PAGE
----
- The Washington Times - Monday, August 28, 2000

Israeli's discomfort

Zalman Shoval, Israel's former ambassador to the United States, is uneasy about the future of his country and worries that the current rocky peace process could lead to another Arab-Israeli war.

He notes that Israelis are divided over whether the 1993 Oslo accords were a step toward a settlement with the Palestinians or another conflict.

"At this stage, it is still impossible to entirely discount either of these scenarios, and given the chasm between Palestinians' expectations and the limited scope for fulfilling all of them and taking into account the basic volatility of the Middle East there can be no guarantee anyway that any arrangement will be permanent or even long-lived," Mr. Shoval says in a speech prepared for delivery tomorrow at the B'nai B'rith convention here.

The Washington Times received an advance copy of his speech.

Mr. Shoval says he believes the Palestinians will declare a state.

He concludes that "it is probably inevitable … but surely not very desirable."

Palestinian leader Yasser Arafat has promised to declare a state on Sept. 13, regardless of whether he has a final peace accord with Israel.

"But what sort of state will it be?" Mr. Shoval asks.

"Well, if one is optimistic, one may hope that, in spite of the political culture of most of the neighboring countries, this [Palestinian] state will not turn out to be just another not very democratic and economically not very viable and transparent society.

"But there could also be a far worse scenario, namely the creation of another Middle East rogue state, perhaps coercively Islamic, anti-American, anti-Western, certainly anti-Israeli, possibly allying itself with similarly minded regimes in the region, as well as becoming a breeding ground for terrorism."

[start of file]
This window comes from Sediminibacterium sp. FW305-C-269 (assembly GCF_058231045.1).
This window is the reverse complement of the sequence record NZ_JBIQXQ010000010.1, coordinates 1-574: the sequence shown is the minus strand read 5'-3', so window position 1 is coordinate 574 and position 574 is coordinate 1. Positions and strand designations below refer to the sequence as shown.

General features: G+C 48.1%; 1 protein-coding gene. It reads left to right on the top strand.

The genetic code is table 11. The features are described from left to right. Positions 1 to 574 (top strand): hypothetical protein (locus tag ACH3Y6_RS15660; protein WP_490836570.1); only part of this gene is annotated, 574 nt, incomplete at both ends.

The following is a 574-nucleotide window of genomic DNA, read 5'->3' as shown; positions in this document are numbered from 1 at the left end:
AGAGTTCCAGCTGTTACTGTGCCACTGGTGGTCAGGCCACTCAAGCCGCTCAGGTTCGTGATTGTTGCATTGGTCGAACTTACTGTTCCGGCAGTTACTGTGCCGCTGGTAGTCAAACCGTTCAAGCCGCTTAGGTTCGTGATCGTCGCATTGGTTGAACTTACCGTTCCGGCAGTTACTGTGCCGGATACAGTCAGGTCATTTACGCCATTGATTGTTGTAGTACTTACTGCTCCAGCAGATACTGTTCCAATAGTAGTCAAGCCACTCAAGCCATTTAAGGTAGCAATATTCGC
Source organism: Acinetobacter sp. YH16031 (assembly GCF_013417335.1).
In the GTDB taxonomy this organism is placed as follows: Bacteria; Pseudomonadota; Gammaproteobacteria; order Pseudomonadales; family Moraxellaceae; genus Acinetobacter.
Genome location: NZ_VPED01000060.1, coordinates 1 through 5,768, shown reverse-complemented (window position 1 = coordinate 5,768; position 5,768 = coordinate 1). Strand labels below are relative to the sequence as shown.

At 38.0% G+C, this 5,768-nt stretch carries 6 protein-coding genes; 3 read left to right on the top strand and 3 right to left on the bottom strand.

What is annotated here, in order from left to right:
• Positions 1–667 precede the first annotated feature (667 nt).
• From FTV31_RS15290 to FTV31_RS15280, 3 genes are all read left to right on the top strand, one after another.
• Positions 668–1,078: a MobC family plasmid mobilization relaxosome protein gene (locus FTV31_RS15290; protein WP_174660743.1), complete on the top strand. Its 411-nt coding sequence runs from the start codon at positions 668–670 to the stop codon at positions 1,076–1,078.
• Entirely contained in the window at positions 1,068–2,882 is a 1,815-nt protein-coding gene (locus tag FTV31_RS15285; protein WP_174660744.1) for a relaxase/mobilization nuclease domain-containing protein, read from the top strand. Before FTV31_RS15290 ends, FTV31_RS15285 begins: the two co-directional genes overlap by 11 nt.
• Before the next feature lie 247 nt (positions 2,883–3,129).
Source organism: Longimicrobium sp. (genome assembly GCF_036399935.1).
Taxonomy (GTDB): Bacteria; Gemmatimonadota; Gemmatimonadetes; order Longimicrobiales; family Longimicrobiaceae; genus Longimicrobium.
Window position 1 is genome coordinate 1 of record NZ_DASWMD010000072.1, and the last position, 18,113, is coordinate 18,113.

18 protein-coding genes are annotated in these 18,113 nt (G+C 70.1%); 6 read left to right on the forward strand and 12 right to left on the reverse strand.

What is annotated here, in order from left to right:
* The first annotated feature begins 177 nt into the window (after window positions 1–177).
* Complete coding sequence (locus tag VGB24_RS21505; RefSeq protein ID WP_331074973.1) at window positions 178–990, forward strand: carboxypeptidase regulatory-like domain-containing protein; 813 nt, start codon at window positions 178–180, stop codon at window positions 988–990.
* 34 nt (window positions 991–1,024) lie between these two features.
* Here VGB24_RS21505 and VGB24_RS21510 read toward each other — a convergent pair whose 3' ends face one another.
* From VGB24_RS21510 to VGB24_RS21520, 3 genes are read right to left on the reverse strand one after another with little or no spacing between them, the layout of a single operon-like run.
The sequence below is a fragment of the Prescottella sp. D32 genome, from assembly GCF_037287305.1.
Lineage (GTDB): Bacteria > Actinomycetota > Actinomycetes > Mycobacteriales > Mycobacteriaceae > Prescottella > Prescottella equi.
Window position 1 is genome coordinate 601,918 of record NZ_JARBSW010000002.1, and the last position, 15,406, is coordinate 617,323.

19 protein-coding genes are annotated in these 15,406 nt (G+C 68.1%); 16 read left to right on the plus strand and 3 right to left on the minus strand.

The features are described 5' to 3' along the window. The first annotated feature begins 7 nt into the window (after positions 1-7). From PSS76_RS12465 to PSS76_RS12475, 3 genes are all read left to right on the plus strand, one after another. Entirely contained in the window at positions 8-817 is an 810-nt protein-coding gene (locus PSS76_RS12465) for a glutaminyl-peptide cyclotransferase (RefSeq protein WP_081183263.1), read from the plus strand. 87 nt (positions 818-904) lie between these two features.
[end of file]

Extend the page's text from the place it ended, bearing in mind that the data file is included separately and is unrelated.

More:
Mr. Shoval, who served two terms as ambassador here from 1990 to 1993 and from 1998 until January, urges Israel to maintain its strength as it negotiates for peace.

"Maybe the day will come when the lion and the lamb will lie down together," he said, "but even then, I'd rather be the lion."

Preparing for the boss

Anne Patterson, the U.S. ambassador to Colombia, is busy attending to the last details for President Clinton's first visit to the war-torn South American country on Wednesday.

Mrs. Patterson is under double pressure as she prepares for the boss and finds her way around the U.S. Embassy in the capital, Bogota.

The newly arrived ambassador presented her diplomatic credentials to Colombian President Andres Pastrana only last week.

After the meeting at the presidential palace, Mrs. Patterson told reporters that she will work for the speedy delivery of $1.3 billion in U.S. aid for Plan Colombia, Mr. Pastrana's strategy to fight the country's vast cocaine and heroin trade and deal with Marxist guerrillas who profit from the drug smuggling.

She also tried to ease concerns of the leaders of neighboring countries who fear Plan Colombia will only exacerbate the civil war.

"I believe that fears of the effect [of the U.S. aid] on neighboring countries has been exaggerated a bit, but we are conscious of the fears of Colombia's neighbors and will do everything we can to help them," she said.

Mrs. Patterson is a former ambassador to El Salvador. She was deputy assistant secretary of state for Inter-American affairs from 1993 to 1996. She replaced Ambassador Curtis Kamman, who retired earlier this month.

Diplomatic traffic

Foreign visitors in Washington this week include:

Today

• Zalman Shoval, former Israeli ambassador to the United States, who holds a 9 a.m. news conference at the National Press Club. He addresses the B'nai B'rith International Convention tomorrow.

Tomorrow

• Sen. Enrique Gomez Hurtado of Colombia, who addresses invited guests at the Heritage Foundation about U.S.-Colombian relations and President Clinton's upcoming visit to Colombia.

Wednesday

• Zhao Qizheng, China's minister of the State Council Information Office, who holds a 9 a.m. news conference at the National Press Club to discuss Chinese views of America.

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